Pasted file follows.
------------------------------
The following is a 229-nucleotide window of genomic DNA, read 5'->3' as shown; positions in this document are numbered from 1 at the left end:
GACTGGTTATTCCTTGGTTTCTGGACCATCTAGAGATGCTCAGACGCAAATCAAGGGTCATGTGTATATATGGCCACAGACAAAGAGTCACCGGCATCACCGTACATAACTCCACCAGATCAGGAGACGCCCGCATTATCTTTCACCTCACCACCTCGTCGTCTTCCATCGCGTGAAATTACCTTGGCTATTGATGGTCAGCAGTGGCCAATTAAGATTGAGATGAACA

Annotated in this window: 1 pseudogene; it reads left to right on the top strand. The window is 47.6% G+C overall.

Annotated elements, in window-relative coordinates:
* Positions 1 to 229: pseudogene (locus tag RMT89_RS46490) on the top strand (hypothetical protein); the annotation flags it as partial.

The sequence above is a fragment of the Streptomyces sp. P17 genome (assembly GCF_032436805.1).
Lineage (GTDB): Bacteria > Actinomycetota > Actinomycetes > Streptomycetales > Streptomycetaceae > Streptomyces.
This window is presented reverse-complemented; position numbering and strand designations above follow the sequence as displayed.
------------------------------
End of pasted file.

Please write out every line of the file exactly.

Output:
The following is a 229-nucleotide window of genomic DNA, read 5'->3' as shown; positions in this document are numbered from 1 at the left end:
GACTGGTTATTCCTTGGTTTCTGGACCATCTAGAGATGCTCAGACGCAAATCAAGGGTCATGTGTATATATGGCCACAGACAAAGAGTCACCGGCATCACCGTACATAACTCCACCAGATCAGGAGACGCCCGCATTATCTTTCACCTCACCACCTCGTCGTCTTCCATCGCGTGAAATTACCTTGGCTATTGATGGTCAGCAGTGGCCAATTAAGATTGAGATGAACA

Annotated in this window: 1 pseudogene; it reads left to right on the top strand. The window is 47.6% G+C overall.

Annotated elements, in window-relative coordinates:
* Positions 1 to 229: pseudogene (locus tag RMT89_RS46490) on the top strand (hypothetical protein); the annotation flags it as partial.

The sequence above is a fragment of the Streptomyces sp. P17 genome (assembly GCF_032436805.1).
Lineage (GTDB): Bacteria > Actinomycetota > Actinomycetes > Streptomycetales > Streptomycetaceae > Streptomyces.
This window is presented reverse-complemented; position numbering and strand designations above follow the sequence as displayed.